Why Dems Can (and Should) Run Against the Rick Scott Agenda
The fact-checkers are wrong and Democrats are right to campaign against the Scott Plan
Up until a few months ago, the Republican strategy for 2022 was clear — say little, stand for nothing, and get out of the way. This strategy hoped the public would view them as a generic alternative. Of course, they were counting on Trump, Fox News, and the MAGA media to fire up the base, but the bulk of the public wanted leaders different from the people in charge currently. Is this approach incredibly cynical? Yep. Is it deeply dishonest? Sure is. Is it effective? Almost certainly.
Mitch McConnell, an incredibly cynical, deeply dishonest man, was the architect of this strategy. And it was proceeding apace until Florida Senator Rick Scott decided to commit the cardinal sin of telling the voters about the Republicans’ secret agenda.
Scott released an “11-point plan to rescue America” for the Republican Party. This plan was filled with unpopular items that Democrats love to run against. Among other items, Scott asserts that the new Republican majority will:
Raise taxes on half of Americans including senior citizens;
Sunset all federal legislation including Social Security and Medicare in five years;
Build a wall on the Southern border named after Donald Trump.
The Biden White House is using the Scott plan as part of their midterm message with multiple tweets and graphics comparing Biden’s (good and very popular) tax plan with Scott’s (bad and very unpopular) plan.
Sensing an opportunity to demonstrate their “both sides” bona fides, some in the traditional political media began criticizing Biden for being unfair to the party that refuses to acknowledge the legitimacy of his election and is cruelly and cynically targeting LGBTQ kids. Glenn Kessler, the Washington Post fact-checker, gave Biden “three Pinocchios” and wrote:
Scott’s tax plan is certainly ripe for political fodder, but the White House is pushing its luck here. Scott is a Republican, and he is in Congress and part of the GOP leadership. But his snippet of an idea, such as it is, cannot be labeled a “congressional Republican” plan. No legislation has been crafted, and no other Republican lawmakers have announced their support. One cannot instantly assume every person in a political party supports a proposal by a prominent member.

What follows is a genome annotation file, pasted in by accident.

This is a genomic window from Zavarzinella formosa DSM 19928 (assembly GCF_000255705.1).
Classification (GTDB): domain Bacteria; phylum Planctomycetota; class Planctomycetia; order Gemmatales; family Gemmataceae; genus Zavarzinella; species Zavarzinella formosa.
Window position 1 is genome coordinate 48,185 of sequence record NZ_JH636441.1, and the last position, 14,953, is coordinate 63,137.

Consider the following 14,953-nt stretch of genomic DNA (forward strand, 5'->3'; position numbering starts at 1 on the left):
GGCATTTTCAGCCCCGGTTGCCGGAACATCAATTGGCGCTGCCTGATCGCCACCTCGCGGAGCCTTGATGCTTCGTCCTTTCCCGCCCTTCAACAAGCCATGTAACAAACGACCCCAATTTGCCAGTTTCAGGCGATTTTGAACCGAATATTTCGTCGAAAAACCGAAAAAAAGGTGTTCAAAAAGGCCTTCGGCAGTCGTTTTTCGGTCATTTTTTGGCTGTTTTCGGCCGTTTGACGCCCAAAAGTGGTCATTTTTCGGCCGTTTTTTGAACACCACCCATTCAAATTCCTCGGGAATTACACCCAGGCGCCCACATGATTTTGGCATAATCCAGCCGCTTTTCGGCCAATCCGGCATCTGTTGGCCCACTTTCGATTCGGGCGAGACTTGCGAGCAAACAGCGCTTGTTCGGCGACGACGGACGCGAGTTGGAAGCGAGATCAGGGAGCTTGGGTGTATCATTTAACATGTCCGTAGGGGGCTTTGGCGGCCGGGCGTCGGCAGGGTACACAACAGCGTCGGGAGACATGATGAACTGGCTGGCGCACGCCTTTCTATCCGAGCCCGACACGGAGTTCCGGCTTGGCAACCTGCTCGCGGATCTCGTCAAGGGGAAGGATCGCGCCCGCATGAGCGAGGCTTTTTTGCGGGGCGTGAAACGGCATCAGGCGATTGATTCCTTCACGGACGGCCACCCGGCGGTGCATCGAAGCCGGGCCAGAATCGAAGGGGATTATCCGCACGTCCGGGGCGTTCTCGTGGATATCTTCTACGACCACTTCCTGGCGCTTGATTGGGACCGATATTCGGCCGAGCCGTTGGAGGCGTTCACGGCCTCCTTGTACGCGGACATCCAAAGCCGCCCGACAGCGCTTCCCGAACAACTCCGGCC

With all due respect to Kessler, this is overly-literal idiocy and does more to undermine truth in political discourse than reinforce it. Here’s why the fact-checkers are wrong and Democrats should aggressively make the case against Scott’s plan.
Why The Fact Checkers are Wrong
Rick Scott is not just some random Republican Senator. He is the person chosen by Mitch McConnell to head up the Senate Republican’s campaign arm. This role makes him a de facto part of Senate leadership and a major fundraiser. Most importantly, Scott is very close to Donald Trump. So close, according to Politico Playbook, that:
In a private meeting at Mar-a-Lago a few days ago, DONALD TRUMP made a personal pitch to Senate Republican campaign chief RICK SCOTT. “You should run for Senate majority leader,” he told the NRSC chair, according to someone familiar with the exchange.
It wasn’t the first time, either: Trump has repeatedly told Scott he’d be great at the job and should challenge MITCH MCCONNELL, multiple people familiar with the interactions told Playbook.
Scott didn’t agree to challenge McConnell and would probably lose if he did. But Trump hates McConnell and John Thune, the second in command, with the passion of a thousand suns. Being close to Trump is a position of real influence in the party. No one knows how the next few years will play out, but McConnell is on borrowed time. If Trump runs for President (which he announced he would do last week), McConnell will be taking orders from Scott whether he likes it or not.